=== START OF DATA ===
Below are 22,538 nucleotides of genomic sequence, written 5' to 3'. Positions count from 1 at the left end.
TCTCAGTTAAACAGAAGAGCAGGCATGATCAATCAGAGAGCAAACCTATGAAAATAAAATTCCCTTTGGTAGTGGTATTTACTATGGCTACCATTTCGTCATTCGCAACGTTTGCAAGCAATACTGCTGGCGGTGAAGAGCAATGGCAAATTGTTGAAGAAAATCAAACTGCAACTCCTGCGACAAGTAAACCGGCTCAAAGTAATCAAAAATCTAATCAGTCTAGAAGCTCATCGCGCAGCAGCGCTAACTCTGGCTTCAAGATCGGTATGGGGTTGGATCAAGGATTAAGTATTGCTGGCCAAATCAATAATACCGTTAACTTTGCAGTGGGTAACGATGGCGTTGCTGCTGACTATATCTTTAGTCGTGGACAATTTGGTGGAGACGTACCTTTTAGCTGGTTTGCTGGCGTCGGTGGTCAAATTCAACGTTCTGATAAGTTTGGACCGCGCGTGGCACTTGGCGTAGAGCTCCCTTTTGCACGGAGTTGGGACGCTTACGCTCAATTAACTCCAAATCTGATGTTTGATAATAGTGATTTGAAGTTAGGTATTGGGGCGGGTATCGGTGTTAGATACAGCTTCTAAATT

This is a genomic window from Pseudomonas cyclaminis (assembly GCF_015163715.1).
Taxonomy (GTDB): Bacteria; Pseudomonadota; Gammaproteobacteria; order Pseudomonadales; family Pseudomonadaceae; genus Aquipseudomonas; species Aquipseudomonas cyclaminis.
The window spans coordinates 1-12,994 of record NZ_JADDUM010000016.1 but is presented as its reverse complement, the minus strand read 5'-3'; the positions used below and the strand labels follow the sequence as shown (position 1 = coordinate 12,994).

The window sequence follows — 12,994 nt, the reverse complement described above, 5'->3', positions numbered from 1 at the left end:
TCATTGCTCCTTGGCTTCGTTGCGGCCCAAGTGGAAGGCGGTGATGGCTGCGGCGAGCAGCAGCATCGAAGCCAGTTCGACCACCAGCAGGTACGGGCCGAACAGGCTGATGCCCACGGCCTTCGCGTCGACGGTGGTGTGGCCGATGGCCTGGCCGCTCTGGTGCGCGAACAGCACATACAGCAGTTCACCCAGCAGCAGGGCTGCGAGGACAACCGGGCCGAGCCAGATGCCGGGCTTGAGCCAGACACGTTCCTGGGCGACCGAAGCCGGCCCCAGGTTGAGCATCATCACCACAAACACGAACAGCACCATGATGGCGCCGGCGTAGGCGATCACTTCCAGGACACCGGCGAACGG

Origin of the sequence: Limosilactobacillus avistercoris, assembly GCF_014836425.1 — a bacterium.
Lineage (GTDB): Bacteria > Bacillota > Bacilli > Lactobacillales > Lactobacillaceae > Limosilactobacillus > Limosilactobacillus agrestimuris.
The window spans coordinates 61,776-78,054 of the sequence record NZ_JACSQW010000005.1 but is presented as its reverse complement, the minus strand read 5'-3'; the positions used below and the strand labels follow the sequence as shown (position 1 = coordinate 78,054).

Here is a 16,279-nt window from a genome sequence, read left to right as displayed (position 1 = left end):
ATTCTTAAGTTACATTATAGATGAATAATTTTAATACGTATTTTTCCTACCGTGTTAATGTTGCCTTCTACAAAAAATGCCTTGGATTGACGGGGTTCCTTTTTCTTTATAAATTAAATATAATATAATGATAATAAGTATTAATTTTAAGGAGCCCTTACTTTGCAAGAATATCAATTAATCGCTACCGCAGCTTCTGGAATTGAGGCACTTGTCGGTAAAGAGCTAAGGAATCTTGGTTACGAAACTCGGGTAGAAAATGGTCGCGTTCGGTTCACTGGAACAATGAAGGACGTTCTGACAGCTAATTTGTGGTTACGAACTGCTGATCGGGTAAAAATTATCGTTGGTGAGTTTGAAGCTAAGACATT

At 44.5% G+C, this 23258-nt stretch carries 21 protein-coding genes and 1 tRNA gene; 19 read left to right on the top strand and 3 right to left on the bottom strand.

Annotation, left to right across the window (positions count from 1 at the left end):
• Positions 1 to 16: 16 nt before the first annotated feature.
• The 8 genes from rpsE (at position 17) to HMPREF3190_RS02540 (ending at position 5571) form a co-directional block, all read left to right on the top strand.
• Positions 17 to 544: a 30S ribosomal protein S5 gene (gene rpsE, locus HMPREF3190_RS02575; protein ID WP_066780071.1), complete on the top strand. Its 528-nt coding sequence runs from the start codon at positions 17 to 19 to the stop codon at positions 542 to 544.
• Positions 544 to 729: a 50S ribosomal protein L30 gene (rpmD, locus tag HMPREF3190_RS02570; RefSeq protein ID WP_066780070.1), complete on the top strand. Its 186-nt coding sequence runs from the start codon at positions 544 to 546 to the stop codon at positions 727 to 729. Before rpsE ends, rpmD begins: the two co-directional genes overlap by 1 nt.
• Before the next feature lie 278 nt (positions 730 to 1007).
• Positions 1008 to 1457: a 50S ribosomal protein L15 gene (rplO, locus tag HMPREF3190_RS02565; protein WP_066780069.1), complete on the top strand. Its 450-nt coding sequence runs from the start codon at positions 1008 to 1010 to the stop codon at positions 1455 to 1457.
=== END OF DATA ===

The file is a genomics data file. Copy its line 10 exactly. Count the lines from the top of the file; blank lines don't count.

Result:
The window spans coordinates 61,776-78,054 of the sequence record NZ_JACSQW010000005.1 but is presented as its reverse complement, the minus strand read 5'-3'; the positions used below and the strand labels follow the sequence as shown (position 1 = coordinate 78,054).